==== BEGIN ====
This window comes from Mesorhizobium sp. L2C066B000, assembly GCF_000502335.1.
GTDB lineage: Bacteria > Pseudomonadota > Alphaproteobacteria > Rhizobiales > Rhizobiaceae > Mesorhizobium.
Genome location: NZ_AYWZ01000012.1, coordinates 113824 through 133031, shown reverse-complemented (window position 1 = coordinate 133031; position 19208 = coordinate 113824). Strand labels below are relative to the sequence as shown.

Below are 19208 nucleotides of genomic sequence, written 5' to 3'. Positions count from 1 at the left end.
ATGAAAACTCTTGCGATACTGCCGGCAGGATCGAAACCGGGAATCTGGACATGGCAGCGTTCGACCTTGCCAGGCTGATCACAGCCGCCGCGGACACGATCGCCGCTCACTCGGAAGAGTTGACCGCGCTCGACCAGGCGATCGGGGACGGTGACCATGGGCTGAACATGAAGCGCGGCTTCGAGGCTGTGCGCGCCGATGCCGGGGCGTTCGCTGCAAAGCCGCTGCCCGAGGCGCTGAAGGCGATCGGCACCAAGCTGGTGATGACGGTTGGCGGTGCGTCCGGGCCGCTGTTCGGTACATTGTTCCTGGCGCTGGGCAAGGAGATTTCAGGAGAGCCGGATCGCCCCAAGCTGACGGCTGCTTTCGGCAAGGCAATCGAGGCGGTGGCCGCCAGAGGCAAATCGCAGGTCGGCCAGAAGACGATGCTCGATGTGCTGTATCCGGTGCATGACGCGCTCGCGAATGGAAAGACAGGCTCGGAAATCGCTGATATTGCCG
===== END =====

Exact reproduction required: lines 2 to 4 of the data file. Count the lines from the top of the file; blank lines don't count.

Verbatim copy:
GTDB lineage: Bacteria > Pseudomonadota > Alphaproteobacteria > Rhizobiales > Rhizobiaceae > Mesorhizobium.
Genome location: NZ_AYWZ01000012.1, coordinates 113824 through 133031, shown reverse-complemented (window position 1 = coordinate 133031; position 19208 = coordinate 113824). Strand labels below are relative to the sequence as shown.

Below are 19208 nucleotides of genomic sequence, written 5' to 3'. Positions count from 1 at the left end.